23rd out of 80 books — 28 voters
The Cinder Path
'You're a loser; you were born a loser.' Was that the whole truth about Charlie MacFell? Was he just the kind of nice chap who always takes the dirty end of the stick, lacking the inner strength to take a firm stand in life or love alike? In one of the most powerful and distinctive novels that this author has written, Catherine Cookson brilliantly portrays a man in search...more
Published 1979 by Corgi Books
(first published 1978)
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As in most of Cookson's books she writes with strong female characters overcoming some miserable circumstance or misfortune. I also love the English accents given her characters. If you like books set in old England and well developed characters, you will enjoy books by Catherine Cookson!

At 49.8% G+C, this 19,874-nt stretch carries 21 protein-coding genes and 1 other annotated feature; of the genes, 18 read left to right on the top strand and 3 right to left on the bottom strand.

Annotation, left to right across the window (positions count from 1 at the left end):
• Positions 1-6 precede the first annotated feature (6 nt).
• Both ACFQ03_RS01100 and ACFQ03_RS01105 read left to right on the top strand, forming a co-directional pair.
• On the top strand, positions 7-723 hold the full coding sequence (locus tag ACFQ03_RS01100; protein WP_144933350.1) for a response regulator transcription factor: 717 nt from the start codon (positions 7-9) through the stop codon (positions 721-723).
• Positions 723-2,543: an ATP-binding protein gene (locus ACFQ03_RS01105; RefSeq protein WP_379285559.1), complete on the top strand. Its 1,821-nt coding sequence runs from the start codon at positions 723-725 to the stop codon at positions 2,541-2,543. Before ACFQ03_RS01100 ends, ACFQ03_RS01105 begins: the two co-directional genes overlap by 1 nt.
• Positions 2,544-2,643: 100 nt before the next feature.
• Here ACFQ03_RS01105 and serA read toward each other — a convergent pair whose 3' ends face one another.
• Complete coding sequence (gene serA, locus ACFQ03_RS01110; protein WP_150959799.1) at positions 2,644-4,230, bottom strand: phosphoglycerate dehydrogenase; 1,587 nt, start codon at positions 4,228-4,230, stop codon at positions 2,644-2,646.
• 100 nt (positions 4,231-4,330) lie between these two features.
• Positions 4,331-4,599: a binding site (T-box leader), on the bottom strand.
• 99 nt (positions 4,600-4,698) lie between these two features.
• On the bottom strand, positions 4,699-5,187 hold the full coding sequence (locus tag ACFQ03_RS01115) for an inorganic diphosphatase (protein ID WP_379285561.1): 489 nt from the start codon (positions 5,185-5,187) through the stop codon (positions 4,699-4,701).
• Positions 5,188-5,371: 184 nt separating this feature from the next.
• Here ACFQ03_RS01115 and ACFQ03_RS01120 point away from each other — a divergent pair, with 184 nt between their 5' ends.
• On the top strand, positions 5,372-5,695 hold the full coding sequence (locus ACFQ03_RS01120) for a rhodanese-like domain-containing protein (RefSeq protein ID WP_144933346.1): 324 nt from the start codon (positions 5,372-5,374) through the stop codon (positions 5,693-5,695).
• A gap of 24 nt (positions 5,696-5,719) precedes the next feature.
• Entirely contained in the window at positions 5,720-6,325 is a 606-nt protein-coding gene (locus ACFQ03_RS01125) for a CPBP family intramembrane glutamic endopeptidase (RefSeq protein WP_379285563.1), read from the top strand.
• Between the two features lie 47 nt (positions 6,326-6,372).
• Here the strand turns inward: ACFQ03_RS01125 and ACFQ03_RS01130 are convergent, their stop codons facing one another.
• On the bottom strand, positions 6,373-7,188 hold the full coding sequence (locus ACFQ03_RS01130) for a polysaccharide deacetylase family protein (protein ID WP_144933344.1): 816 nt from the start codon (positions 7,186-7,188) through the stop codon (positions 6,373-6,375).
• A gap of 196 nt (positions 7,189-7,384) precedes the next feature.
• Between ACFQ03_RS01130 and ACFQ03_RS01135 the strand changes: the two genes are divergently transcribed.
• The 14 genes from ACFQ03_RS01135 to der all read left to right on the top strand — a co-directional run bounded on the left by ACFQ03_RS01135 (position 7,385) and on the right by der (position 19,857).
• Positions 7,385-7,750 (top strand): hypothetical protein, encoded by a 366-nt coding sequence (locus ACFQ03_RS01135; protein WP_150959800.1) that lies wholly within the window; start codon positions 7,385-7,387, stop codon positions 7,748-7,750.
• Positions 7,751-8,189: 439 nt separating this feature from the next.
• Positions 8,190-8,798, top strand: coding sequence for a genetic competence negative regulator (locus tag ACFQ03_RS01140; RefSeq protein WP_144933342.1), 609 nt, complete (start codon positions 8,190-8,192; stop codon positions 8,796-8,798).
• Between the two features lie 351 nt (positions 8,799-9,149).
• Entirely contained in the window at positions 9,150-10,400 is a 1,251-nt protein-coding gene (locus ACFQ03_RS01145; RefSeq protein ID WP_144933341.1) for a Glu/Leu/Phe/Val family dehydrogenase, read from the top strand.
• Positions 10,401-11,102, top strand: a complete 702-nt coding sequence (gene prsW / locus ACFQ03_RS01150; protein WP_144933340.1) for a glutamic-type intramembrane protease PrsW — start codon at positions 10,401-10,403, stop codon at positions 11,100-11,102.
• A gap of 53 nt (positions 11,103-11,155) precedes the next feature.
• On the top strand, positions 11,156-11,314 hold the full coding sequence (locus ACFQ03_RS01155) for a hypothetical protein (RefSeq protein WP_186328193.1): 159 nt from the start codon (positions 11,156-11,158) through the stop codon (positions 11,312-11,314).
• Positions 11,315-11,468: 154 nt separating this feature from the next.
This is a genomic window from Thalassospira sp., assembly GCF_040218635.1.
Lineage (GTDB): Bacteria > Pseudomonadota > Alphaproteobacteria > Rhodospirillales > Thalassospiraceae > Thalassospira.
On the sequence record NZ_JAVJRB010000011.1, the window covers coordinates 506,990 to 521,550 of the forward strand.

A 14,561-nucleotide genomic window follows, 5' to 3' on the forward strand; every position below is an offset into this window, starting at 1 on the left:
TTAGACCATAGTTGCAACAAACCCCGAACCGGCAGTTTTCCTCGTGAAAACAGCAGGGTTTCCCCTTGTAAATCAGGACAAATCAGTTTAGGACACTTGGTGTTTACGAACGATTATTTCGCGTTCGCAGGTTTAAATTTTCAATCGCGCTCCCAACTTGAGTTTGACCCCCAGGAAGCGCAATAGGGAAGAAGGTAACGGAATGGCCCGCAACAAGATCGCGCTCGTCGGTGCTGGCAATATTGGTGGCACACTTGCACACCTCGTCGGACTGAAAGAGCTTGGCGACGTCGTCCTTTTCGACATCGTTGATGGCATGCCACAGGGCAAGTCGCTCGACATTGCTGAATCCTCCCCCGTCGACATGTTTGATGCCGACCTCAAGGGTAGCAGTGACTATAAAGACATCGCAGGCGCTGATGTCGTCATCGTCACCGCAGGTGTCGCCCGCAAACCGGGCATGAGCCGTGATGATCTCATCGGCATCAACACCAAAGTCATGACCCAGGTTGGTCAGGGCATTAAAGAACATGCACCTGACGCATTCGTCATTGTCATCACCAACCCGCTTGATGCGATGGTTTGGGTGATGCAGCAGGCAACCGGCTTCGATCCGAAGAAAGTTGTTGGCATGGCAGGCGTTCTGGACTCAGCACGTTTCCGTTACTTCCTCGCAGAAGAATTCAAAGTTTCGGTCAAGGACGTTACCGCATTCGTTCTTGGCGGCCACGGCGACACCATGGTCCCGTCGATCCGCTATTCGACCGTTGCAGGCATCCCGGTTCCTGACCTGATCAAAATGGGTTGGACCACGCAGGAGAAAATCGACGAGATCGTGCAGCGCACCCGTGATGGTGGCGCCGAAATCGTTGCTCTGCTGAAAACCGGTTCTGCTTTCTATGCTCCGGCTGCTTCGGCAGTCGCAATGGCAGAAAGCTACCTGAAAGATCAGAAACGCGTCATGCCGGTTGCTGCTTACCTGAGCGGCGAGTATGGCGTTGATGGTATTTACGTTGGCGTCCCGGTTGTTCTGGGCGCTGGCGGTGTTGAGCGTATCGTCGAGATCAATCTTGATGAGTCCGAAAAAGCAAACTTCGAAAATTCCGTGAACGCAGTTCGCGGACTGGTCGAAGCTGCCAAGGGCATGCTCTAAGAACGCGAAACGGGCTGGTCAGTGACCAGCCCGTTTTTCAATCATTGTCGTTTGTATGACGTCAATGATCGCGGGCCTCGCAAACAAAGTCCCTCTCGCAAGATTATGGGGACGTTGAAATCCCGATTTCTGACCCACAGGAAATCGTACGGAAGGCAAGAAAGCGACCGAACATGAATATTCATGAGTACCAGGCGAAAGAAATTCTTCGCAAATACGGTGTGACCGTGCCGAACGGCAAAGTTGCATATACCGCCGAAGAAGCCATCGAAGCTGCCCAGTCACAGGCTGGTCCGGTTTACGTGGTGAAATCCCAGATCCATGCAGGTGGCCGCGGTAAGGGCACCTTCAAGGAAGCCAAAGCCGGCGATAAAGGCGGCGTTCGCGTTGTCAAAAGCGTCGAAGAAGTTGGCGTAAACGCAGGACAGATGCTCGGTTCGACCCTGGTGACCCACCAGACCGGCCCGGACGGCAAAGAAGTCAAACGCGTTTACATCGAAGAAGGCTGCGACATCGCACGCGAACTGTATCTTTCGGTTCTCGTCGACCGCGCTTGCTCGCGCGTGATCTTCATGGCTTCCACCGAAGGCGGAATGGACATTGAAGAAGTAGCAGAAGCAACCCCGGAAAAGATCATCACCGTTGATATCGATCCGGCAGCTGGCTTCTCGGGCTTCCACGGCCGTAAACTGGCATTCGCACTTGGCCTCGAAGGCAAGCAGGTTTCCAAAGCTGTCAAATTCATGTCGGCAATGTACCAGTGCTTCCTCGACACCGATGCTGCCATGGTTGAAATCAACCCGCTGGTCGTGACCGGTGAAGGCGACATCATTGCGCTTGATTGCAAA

I think this must be one of her best. I especially liked the way she dealt with the Great War and its aftermath. The chapters where Charlie is in hospital and as well as his shrapnel injuries is suffering with the effect of battle Fatigue (or perhaps we would call it Post Traumatic Strees) were exceptionally vivid. Her characters are solidly built and believable.
I read all of Catherine Cookson's books some years ago and enjoyed them immensley. I recently re-read all of them and find that on a second look I found them all so very predictable, and was rather disappointed. However I'm sure that it is my tastes that have changed not the calibre of her story telling.
Jan 26, 2010 Tara Chevrestt rated it 2 of 5 stars · review of another edition
Very unlikeable characters. The main man, Charlie is a wimp, fool, and sissy. The sisters torn apart over him are Victoria, a mega you know what and Nellie, an alcoholic. This so badly lacks Cookson's usual flair.
Catherine Cookson was born in Tyne Dock, the illegitimate daughter of a poverty-stricken woman, Kate, whom she believed to be her older sister. She began work in service but eventually moved south to Hastings, where she met and married Tom Cookson, a local grammar-school master. Although she was originally acclaimed as a regional writer - her novel The Round Tower won the Winifred Holtby Award for...moreMore about Catherine Cookson...